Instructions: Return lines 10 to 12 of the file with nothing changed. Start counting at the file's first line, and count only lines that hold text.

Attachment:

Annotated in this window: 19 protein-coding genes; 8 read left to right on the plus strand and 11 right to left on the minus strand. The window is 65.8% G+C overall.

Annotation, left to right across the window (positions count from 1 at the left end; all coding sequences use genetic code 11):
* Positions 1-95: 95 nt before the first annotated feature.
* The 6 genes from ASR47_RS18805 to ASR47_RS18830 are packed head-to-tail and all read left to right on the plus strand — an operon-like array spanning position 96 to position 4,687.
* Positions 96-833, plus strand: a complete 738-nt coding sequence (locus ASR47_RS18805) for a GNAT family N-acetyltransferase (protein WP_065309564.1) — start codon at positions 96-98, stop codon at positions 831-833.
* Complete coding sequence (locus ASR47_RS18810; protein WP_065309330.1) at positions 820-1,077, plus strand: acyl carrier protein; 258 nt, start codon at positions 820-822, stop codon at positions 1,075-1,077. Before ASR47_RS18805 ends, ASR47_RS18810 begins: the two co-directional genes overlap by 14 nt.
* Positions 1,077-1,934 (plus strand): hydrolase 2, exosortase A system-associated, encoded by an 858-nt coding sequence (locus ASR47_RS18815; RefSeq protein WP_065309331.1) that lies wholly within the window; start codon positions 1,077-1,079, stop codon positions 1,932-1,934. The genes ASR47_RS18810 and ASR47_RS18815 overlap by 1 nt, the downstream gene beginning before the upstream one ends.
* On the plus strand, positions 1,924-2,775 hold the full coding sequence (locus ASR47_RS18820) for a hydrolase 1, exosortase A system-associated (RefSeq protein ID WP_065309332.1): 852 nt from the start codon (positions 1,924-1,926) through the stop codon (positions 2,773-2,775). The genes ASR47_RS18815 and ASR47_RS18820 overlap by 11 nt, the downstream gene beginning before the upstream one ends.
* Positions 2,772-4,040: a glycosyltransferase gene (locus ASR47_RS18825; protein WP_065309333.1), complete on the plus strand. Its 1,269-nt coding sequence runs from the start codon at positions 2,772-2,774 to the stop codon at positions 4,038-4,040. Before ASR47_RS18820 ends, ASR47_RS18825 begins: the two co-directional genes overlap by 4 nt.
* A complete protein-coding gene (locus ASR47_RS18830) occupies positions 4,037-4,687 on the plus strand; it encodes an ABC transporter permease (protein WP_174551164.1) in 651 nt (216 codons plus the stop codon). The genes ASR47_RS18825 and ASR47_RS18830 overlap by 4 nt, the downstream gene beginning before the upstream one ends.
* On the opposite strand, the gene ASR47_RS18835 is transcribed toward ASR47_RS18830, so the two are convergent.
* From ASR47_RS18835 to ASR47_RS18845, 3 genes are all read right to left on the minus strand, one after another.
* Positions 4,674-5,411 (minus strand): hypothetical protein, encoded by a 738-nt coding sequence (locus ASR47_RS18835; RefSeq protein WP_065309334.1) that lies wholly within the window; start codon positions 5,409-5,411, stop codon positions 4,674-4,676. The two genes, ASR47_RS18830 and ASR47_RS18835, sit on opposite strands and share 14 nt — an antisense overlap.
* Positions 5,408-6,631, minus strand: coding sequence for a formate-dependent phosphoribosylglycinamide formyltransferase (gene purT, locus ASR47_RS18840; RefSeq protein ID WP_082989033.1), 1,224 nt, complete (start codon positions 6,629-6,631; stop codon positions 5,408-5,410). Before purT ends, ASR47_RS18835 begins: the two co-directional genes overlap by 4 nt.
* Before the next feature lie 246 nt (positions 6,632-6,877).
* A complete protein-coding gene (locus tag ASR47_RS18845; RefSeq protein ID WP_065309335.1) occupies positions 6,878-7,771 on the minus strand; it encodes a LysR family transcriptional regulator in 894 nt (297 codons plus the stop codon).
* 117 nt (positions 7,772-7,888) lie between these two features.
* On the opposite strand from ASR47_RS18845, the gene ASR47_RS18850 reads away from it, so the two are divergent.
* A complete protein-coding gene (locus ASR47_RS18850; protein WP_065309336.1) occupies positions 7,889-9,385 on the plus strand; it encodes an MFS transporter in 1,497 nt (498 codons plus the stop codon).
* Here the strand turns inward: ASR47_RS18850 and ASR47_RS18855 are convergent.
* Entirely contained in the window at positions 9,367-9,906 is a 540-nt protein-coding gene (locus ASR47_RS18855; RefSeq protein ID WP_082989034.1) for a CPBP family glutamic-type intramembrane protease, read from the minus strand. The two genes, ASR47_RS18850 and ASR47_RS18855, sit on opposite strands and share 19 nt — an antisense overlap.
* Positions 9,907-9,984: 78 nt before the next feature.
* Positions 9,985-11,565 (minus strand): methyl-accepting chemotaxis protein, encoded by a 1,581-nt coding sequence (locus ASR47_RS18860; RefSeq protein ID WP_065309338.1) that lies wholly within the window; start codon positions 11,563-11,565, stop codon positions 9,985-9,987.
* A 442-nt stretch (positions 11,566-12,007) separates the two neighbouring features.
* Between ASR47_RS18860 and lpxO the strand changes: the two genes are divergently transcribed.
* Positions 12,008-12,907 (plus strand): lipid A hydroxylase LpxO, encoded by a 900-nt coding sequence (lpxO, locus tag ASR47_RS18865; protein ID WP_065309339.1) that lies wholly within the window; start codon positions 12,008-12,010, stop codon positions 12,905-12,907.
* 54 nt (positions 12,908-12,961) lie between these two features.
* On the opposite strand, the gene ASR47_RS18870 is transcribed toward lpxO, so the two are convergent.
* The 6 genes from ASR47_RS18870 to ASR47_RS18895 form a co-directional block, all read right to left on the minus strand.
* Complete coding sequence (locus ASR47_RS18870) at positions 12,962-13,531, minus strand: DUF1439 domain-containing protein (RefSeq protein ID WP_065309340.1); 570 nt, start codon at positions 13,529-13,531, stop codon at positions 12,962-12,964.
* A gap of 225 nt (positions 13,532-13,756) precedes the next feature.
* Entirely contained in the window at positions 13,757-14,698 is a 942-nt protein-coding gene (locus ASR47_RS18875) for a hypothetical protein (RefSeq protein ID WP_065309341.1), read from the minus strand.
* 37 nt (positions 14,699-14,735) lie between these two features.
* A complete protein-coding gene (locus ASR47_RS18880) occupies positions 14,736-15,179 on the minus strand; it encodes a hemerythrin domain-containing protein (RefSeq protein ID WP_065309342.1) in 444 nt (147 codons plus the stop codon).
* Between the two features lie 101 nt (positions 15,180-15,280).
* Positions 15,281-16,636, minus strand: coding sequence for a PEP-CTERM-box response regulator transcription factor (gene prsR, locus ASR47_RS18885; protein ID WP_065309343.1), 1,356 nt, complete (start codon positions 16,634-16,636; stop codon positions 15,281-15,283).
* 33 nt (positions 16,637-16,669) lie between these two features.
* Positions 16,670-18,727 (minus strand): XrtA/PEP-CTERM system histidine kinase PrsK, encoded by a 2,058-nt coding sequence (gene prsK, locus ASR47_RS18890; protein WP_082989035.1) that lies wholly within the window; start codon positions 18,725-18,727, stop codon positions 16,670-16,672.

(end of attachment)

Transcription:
* A complete protein-coding gene (locus ASR47_RS18830) occupies positions 4,037-4,687 on the plus strand; it encodes an ABC transporter permease (protein WP_174551164.1) in 651 nt (216 codons plus the stop codon). The genes ASR47_RS18825 and ASR47_RS18830 overlap by 4 nt, the downstream gene beginning before the upstream one ends.
* On the opposite strand, the gene ASR47_RS18835 is transcribed toward ASR47_RS18830, so the two are convergent.
* From ASR47_RS18835 to ASR47_RS18845, 3 genes are all read right to left on the minus strand, one after another.